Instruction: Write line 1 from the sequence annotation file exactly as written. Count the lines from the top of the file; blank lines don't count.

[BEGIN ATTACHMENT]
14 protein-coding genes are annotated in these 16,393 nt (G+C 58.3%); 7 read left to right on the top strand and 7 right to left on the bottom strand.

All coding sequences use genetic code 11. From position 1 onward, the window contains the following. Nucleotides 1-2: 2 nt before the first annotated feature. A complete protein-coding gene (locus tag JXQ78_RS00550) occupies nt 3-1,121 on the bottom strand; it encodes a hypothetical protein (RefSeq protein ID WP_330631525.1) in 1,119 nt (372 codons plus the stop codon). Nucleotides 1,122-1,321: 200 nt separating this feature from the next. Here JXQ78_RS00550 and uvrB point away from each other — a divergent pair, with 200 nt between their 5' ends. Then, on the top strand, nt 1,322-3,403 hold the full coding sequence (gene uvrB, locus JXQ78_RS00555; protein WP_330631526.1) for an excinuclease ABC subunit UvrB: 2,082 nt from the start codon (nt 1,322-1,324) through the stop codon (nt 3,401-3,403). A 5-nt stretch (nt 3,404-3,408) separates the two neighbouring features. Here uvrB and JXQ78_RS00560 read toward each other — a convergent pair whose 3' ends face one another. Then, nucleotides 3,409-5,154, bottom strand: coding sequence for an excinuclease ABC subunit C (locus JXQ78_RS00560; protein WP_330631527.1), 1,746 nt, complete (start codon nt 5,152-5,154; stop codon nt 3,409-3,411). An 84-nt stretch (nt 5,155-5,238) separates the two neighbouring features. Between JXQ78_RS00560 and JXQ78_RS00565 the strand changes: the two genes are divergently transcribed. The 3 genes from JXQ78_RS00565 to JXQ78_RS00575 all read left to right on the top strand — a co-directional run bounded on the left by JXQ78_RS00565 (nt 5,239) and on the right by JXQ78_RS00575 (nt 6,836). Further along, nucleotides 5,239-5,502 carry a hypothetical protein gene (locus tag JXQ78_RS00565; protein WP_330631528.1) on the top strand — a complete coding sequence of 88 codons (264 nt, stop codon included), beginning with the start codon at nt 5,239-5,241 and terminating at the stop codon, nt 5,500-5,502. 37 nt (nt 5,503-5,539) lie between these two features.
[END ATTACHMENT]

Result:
14 protein-coding genes are annotated in these 16,393 nt (G+C 58.3%); 7 read left to right on the top strand and 7 right to left on the bottom strand.